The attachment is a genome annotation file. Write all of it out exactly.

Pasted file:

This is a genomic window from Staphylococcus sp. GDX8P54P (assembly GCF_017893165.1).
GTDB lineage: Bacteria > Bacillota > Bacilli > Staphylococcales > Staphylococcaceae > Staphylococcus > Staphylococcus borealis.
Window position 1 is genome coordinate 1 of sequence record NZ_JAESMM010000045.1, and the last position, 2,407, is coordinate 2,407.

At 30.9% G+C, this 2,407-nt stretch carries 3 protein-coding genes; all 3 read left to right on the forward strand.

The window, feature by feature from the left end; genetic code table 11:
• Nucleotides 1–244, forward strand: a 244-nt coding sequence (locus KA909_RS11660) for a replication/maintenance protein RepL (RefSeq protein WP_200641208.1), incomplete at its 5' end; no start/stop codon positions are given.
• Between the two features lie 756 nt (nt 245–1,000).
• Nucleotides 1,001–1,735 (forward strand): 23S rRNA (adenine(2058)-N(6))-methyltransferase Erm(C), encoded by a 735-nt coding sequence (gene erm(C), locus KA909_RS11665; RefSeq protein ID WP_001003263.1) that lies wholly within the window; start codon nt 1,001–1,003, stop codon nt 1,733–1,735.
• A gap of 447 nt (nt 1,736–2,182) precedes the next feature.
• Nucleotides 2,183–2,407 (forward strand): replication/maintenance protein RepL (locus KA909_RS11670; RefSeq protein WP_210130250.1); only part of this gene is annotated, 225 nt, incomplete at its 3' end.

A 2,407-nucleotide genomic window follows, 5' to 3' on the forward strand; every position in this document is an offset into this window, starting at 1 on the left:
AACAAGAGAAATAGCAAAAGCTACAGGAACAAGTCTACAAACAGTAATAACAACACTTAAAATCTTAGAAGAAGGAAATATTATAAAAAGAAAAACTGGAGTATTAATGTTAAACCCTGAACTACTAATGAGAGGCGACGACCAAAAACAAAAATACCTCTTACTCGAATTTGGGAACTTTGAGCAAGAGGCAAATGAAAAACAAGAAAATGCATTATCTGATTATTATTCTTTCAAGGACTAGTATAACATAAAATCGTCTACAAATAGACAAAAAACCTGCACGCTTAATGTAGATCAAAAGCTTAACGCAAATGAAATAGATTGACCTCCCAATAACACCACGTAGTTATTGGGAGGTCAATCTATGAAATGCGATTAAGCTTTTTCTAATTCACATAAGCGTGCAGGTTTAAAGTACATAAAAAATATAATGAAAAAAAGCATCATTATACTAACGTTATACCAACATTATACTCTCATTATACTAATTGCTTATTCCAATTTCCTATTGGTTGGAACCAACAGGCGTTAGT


This is a genomic window from Staphylococcus sp. GDX8P54P (assembly GCF_017893165.1).
GTDB lineage: Bacteria > Bacillota > Bacilli > Staphylococcales > Staphylococcaceae > Staphylococcus > Staphylococcus borealis.
Window position 1 is genome coordinate 1 of sequence record NZ_JAESMM010000045.1, and the last position, 2,407, is coordinate 2,407.

At 30.9% G+C, this 2,407-nt stretch carries 3 protein-coding genes; all 3 read left to right on the forward strand.

The window, feature by feature from the left end; genetic code table 11:
• Nucleotides 1–244, forward strand: a 244-nt coding sequence (locus KA909_RS11660) for a replication/maintenance protein RepL (RefSeq protein WP_200641208.1), incomplete at its 5' end; no start/stop codon positions are given.
• Between the two features lie 756 nt (nt 245–1,000).
• Nucleotides 1,001–1,735 (forward strand): 23S rRNA (adenine(2058)-N(6))-methyltransferase Erm(C), encoded by a 735-nt coding sequence (gene erm(C), locus KA909_RS11665; RefSeq protein ID WP_001003263.1) that lies wholly within the window; start codon nt 1,001–1,003, stop codon nt 1,733–1,735.
• A gap of 447 nt (nt 1,736–2,182) precedes the next feature.
• Nucleotides 2,183–2,407 (forward strand): replication/maintenance protein RepL (locus KA909_RS11670; RefSeq protein WP_210130250.1); only part of this gene is annotated, 225 nt, incomplete at its 3' end.

A 2,407-nucleotide genomic window follows, 5' to 3' on the forward strand; every position in this document is an offset into this window, starting at 1 on the left:
AACAAGAGAAATAGCAAAAGCTACAGGAACAAGTCTACAAACAGTAATAACAACACTTAAAATCTTAGAAGAAGGAAATATTATAAAAAGAAAAACTGGAGTATTAATGTTAAACCCTGAACTACTAATGAGAGGCGACGACCAAAAACAAAAATACCTCTTACTCGAATTTGGGAACTTTGAGCAAGAGGCAAATGAAAAACAAGAAAATGCATTATCTGATTATTATTCTTTCAAGGACTAGTATAACATAAAATCGTCTACAAATAGACAAAAAACCTGCACGCTTAATGTAGATCAAAAGCTTAACGCAAATGAAATAGATTGACCTCCCAATAACACCACGTAGTTATTGGGAGGTCAATCTATGAAATGCGATTAAGCTTTTTCTAATTCACATAAGCGTGCAGGTTTAAAGTACATAAAAAATATAATGAAAAAAAGCATCATTATACTAACGTTATACCAACATTATACTCTCATTATACTAATTGCTTATTCCAATTTCCTATTGGTTGGAACCAACAGGCGTTAGT